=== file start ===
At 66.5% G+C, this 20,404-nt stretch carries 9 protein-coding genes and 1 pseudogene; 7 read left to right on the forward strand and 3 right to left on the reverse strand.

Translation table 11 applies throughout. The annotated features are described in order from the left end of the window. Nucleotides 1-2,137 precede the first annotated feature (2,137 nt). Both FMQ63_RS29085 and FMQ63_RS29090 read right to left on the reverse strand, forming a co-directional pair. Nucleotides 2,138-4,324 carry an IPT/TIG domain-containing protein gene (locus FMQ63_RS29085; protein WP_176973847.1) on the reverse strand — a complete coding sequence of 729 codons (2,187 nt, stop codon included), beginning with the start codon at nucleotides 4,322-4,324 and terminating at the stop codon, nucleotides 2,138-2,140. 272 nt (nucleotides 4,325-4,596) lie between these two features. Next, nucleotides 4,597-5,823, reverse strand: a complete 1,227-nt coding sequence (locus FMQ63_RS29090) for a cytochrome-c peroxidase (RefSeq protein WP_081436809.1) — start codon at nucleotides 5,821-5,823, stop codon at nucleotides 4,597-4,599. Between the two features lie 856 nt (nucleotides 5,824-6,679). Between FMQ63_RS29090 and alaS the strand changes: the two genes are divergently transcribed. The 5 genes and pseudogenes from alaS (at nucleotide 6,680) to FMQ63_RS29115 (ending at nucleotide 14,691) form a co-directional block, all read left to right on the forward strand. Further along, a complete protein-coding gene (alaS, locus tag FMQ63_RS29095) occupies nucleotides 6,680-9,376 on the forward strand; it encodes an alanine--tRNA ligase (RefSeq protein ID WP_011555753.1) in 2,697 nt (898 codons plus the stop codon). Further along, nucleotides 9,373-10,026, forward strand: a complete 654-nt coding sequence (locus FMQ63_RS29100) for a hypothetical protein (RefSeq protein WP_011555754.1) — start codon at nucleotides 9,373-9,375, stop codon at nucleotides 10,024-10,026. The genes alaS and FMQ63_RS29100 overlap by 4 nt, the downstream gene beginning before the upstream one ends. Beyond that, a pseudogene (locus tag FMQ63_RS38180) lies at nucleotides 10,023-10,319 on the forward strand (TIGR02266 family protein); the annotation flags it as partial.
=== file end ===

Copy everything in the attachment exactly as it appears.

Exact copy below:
At 66.5% G+C, this 20,404-nt stretch carries 9 protein-coding genes and 1 pseudogene; 7 read left to right on the forward strand and 3 right to left on the reverse strand.

Translation table 11 applies throughout. The annotated features are described in order from the left end of the window. Nucleotides 1-2,137 precede the first annotated feature (2,137 nt). Both FMQ63_RS29085 and FMQ63_RS29090 read right to left on the reverse strand, forming a co-directional pair. Nucleotides 2,138-4,324 carry an IPT/TIG domain-containing protein gene (locus FMQ63_RS29085; protein WP_176973847.1) on the reverse strand — a complete coding sequence of 729 codons (2,187 nt, stop codon included), beginning with the start codon at nucleotides 4,322-4,324 and terminating at the stop codon, nucleotides 2,138-2,140. 272 nt (nucleotides 4,325-4,596) lie between these two features. Next, nucleotides 4,597-5,823, reverse strand: a complete 1,227-nt coding sequence (locus FMQ63_RS29090) for a cytochrome-c peroxidase (RefSeq protein WP_081436809.1) — start codon at nucleotides 5,821-5,823, stop codon at nucleotides 4,597-4,599. Between the two features lie 856 nt (nucleotides 5,824-6,679). Between FMQ63_RS29090 and alaS the strand changes: the two genes are divergently transcribed. The 5 genes and pseudogenes from alaS (at nucleotide 6,680) to FMQ63_RS29115 (ending at nucleotide 14,691) form a co-directional block, all read left to right on the forward strand. Further along, a complete protein-coding gene (alaS, locus tag FMQ63_RS29095) occupies nucleotides 6,680-9,376 on the forward strand; it encodes an alanine--tRNA ligase (RefSeq protein ID WP_011555753.1) in 2,697 nt (898 codons plus the stop codon). Further along, nucleotides 9,373-10,026, forward strand: a complete 654-nt coding sequence (locus FMQ63_RS29100) for a hypothetical protein (RefSeq protein WP_011555754.1) — start codon at nucleotides 9,373-9,375, stop codon at nucleotides 10,024-10,026. The genes alaS and FMQ63_RS29100 overlap by 4 nt, the downstream gene beginning before the upstream one ends. Beyond that, a pseudogene (locus tag FMQ63_RS38180) lies at nucleotides 10,023-10,319 on the forward strand (TIGR02266 family protein); the annotation flags it as partial.